The college process has begun, and you have so many questions: what colleges to visit, are there extracurricular activities that stand out, what standardized tests should your child take and what level of involvement should you have? Here are a few rules of thumb for surviving the process.
Don’t Listen to People Who Have Got It All Figured Out
Inevitably, you will run into people who tell you that their children completed all their standardized testing in 10th grade, that you are too late in starting the process or that your child’s extracurricular activities are woefully lacking in leadership. While many of these people are well meaning, the upshot may be that you will panic, lose confidence or badger your child. Don’t look back; junior year is not too late to start and your child WILL get into college.
The More College Planning You and Your Child Do During Junior Year, the Better
While you need to keep a careful eye on stress levels, the more college planning you and your child can do during junior year, the less fraught the actual application season will be. However, the corollary is that it is virtually impossible to do everything you think might be needed; you probably won’t visit every school your child might be interested in, your child may not run for that leadership position you think she would be perfect for and your child’s standardized testing schedule might not be optimal. Do what you can and don’t beat yourself up if you miss a visit or a deadline – you’re not alone.
Try and Develop a College List
One of the most critical parts of the college process for most students is developing a list of potential colleges. Write down factors that you and your junior think are important in a college; this can include size, location, distance from home, religious orientation, and availability of merit or need-based aid. Then, select a group of colleges that meet your key parameters. Remember, your list should include safer options, what are called “match” schools and reaches. Don’t spend all your time on reach schools – they’re pretty easy to find. In my judgment, the most important part of the process is to find safer options that you and your child are comfortable with.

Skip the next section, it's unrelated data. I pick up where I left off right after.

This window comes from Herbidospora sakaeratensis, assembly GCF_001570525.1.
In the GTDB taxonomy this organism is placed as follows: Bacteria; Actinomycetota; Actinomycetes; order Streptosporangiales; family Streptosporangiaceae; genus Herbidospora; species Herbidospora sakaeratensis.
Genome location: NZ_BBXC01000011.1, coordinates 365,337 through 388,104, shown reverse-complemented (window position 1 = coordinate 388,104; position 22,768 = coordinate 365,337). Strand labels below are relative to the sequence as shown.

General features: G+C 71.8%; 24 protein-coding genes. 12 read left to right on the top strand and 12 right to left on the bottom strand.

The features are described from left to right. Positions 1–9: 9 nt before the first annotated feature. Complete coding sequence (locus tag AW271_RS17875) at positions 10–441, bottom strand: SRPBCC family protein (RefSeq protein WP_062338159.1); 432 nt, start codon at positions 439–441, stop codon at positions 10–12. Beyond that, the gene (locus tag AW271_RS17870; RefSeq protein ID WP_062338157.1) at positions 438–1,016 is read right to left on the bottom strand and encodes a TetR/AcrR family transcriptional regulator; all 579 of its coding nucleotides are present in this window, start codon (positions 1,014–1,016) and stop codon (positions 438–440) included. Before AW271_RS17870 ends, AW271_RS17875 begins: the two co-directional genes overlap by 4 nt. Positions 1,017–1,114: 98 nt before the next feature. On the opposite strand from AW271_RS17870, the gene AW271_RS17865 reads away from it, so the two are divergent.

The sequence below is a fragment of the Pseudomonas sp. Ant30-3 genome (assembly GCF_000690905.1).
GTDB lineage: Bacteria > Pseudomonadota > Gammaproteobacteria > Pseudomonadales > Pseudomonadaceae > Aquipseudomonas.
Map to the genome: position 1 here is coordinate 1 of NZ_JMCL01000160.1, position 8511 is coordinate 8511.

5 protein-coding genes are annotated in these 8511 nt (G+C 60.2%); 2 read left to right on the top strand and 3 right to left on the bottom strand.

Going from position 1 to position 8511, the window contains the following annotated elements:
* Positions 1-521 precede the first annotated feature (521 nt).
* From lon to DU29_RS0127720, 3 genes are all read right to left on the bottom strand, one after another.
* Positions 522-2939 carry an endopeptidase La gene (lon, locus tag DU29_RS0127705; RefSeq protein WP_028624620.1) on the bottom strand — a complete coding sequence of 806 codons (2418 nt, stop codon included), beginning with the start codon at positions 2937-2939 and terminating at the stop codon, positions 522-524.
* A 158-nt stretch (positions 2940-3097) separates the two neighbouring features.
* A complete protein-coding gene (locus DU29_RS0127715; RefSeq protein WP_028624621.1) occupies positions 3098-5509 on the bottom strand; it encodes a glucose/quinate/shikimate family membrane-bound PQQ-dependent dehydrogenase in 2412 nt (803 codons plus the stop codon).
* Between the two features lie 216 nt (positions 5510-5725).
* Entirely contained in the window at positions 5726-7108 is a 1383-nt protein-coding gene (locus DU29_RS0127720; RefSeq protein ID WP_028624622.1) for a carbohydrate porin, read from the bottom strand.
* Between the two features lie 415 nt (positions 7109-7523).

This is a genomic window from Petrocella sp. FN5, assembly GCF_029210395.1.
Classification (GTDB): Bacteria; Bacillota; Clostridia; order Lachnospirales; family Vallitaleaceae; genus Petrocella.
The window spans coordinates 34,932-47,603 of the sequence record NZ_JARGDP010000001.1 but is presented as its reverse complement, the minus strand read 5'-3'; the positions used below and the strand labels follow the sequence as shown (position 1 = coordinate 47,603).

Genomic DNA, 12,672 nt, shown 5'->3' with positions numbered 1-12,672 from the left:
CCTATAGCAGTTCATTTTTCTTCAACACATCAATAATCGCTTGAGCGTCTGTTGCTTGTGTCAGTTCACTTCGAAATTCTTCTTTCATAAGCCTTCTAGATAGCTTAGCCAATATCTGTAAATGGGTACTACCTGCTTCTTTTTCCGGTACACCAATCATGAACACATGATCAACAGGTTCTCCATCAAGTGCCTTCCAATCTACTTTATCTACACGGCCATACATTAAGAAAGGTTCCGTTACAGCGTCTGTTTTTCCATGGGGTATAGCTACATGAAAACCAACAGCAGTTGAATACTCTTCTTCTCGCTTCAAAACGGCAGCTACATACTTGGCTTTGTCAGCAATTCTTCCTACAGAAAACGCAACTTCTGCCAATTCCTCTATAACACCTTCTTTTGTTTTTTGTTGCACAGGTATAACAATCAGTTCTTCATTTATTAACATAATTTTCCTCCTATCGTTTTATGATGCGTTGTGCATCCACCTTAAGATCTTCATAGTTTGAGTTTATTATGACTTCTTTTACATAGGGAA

But How Do We Know What Are Safeties, Matches and Reaches?
Until you have standardized test scores in hand, it can often be difficult to determine which schools fall into which category. However, look at your child’s GPA and attempt to get a sense of where it falls in his high school. Try and access your high school’s Naviance, if available, which will often show you the average test scores and GPA of students who have applied to various schools. Make an appointment to speak with your child’s guidance counselor, who may have valuable insight. Make sure to include test optional schools (which can be found by going to www.fairtest.org) on your list, so that regardless of how your child performs on standardized testing, you will have some schools that are appropriate. Using these tools, you and your child can start to categorize colleges and plan some visits. Your list may not be perfect, it may change, but it will give you a start.
What About Extracurricular Activities, Community Service and Leadership?
If a child does nothing after school or during the summer, then that might be a red flag (for a variety of reasons, many of them having nothing to do with college planning). However, the majority of students have activities they devote time to, whether it be sports, school clubs, music lessons, babysitting younger brothers and sisters or a job. Don’t harangue your child about missed opportunities or about starting a club he is not interested in. Talk to your junior about what she enjoys, what level of involvement she has and whether she is interested in bumping it up. This needs to be a dialogue, not a lecture. Maybe there are reasons your child hasn’t run for a leadership role (i.e., the current president dislikes him). Maybe school opportunities are lacking and he needs to look outside the school community. There is no magic bullet or right answer here. Your child may not need sports or community service to get into the school of her choice. However, in general, colleges want active students who will contribute to the life of the school, both academically and from an extracurricular standpoint, and this coincides with what you want, which is a happy, healthy child with friends, interests and a certain amount of extracurricular involvement.
My Child and I Are Both Nervous About the Essay
The concept of writing a 600 or so word essay that defines your life is something that very few of us – adults and teenagers alike – would find comfortable. This is not an article about specific essay prompts and tactics. However, if at all possible, a common app essay should be started and even completed during the summer before senior year. Generally, students have more time to write during the summer, and it will make senior year much easier if the essay is in good shape. Brainstorm with your child, remind him of episodes in his life that you thought were compelling, funny or meaningful, but don’t write it for him.
These tips are just a start, but remember, your relationship with your child will extend far beyond this somewhat stressful period. Plan ahead and don’t let the college admissions process turn your dinner table into a war zone.